Justine Graykin is a writer and free-lance philosopher sustained by her deep, abiding faith in Science and Humanity — well, Science, anyway –- and the belief that humor is the best anti-gravity device. Find her work and bloggings at justinegraykin.com
I once heard a famous director advise a group of aspiring filmmakers, “If you’re a man, get married. It will help to stabilize your life, and give you the support system you need to focus on your career. If you’re a woman, don’t get married. Because then you’ll be expected to keep house and provide support for your husband and his career.”
A blanket, sexist generalization, to be sure, but one which has an uncomfortable ring of authenticity to it. Writing is a full-time occupation if you want it to be more than merely an entertaining hobby. As such, it demands a great deal of time and focus. Long hours of research and revision, social networking and promotion, which doesn’t leave a lot for the other demands of life.
In any given household, somebody has to earn the bread and keep house. If there are kids and/or animals involved, labor increases by a factor of two with every added dependent. Laundry, meals, errands, dusting, cleaning the (*gak*) bathroom; it all has to be done. And in a hetero household, guess who usually does the honors? Including, nowadays, at least a few slices of the bread-earning, too. So, when does one write?
If you’re a member of the 1%, no problem. The bread is cake, and as for the rest, that’s what servants are for. (And if you’re the 1%, you don’t need to worry about getting published or promoted, either; chances are you already own everything you need.) But if you’re the rest of us, you have to figure out priorities. What comes first?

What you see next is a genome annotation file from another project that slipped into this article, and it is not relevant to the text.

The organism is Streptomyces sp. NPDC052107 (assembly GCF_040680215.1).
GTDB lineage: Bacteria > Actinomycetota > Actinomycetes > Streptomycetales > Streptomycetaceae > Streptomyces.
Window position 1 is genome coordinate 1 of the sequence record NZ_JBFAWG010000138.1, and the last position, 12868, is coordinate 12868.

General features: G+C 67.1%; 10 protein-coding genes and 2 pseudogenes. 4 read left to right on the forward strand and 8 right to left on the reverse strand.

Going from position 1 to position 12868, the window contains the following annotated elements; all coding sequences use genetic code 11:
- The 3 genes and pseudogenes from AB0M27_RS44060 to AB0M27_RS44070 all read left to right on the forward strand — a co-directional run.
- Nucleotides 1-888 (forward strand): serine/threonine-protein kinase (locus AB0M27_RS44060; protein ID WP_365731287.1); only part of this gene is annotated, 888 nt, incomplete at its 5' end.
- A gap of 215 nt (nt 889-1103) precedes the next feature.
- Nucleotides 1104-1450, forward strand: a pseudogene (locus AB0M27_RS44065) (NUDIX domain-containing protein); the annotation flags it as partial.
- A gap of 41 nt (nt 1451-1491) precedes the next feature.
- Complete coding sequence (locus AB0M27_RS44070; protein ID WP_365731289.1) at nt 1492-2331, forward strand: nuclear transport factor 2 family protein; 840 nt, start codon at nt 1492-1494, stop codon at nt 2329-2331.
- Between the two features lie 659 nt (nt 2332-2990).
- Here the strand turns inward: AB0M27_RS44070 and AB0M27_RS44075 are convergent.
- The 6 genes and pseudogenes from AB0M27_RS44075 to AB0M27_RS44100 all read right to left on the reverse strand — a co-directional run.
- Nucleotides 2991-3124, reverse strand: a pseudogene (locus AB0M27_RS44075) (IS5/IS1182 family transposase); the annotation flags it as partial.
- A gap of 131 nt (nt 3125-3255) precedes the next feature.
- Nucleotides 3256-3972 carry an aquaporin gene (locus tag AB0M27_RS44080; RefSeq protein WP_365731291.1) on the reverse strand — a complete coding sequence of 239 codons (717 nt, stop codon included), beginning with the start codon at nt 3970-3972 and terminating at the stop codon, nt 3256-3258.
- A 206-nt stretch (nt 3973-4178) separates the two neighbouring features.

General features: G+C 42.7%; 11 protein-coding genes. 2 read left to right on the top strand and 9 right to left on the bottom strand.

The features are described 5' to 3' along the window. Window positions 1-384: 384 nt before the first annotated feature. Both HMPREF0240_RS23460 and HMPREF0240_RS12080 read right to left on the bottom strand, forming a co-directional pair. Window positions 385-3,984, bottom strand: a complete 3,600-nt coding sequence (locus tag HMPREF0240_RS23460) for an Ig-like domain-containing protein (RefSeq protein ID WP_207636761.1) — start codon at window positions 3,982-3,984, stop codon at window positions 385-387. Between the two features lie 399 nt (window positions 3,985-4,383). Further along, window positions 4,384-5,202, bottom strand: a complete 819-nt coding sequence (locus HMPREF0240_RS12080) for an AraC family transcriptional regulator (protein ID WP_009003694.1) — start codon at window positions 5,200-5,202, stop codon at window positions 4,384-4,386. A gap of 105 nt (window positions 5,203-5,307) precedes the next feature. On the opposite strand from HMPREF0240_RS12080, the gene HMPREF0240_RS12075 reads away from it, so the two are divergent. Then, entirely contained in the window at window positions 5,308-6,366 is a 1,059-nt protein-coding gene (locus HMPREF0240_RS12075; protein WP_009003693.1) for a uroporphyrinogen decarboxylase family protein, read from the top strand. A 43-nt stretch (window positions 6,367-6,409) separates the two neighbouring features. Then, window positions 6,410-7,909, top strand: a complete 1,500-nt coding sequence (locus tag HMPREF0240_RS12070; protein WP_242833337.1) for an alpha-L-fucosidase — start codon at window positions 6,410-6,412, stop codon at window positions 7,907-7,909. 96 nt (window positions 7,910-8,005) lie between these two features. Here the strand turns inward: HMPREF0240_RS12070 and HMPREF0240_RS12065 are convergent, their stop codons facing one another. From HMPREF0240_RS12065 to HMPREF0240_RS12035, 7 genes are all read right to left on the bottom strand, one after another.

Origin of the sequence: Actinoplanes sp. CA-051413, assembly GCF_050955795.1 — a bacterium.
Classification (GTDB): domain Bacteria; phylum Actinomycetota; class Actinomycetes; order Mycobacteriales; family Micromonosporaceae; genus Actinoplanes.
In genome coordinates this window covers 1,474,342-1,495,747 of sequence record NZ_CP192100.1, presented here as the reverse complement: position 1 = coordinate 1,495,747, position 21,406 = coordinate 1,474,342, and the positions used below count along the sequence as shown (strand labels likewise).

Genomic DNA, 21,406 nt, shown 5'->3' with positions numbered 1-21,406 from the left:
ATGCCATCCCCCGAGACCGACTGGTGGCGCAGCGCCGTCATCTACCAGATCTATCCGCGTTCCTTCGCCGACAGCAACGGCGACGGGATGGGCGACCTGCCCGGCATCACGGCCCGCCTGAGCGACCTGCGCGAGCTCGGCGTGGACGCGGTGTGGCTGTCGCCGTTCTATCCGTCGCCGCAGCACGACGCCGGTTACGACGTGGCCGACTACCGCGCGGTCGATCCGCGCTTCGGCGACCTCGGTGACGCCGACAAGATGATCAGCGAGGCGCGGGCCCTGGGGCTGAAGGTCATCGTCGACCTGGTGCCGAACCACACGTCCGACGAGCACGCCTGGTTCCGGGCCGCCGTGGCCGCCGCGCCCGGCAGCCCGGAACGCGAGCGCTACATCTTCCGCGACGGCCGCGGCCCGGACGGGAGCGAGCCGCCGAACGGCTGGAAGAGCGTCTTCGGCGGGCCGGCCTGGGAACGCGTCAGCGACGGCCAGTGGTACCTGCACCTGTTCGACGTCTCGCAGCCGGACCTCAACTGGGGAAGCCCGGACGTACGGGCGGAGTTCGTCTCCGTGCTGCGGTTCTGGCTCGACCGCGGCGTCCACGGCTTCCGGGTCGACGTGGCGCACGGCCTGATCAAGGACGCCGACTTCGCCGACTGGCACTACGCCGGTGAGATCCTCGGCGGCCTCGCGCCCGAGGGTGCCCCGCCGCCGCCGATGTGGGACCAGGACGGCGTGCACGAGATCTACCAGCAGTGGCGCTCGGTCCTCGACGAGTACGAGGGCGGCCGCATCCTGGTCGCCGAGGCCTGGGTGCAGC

Bread. Got to pay the rent/mortgage. So you either have a job, or you’ve married somebody who does. If you’ve eschewed kids and/or pets, you’re ahead of the game. If not, there’s only so much you can shrug off without risking serious jerkdom. Then there’s all the rest, the laundry, meals, etc. Let’s presume the family is willing to take up some of the slack there. Nice idea. But the reality is that kids and working spouses generate more than they can keep up with, which is why wives/mothers were invented.
Thus we come to the solution that I and countless other writers (and assorted victims of art obsession) favor: To Hell With It. Cobwebs festooning the corners? Dust pumas under the bed? Floors that crunch underfoot? So what? The laundry goes from body to hamper to washer to clothes basket to body again without being sidetracked into closet or drawer. No problem. Why scrub down the stove and the counters? They’ll only get dirty again. Okay, we stop short of being shut down by the Board of Public Health. But who gives a rat’s backside if the linens match? And making the bed? Please. Life is too short.
And I have novels to write.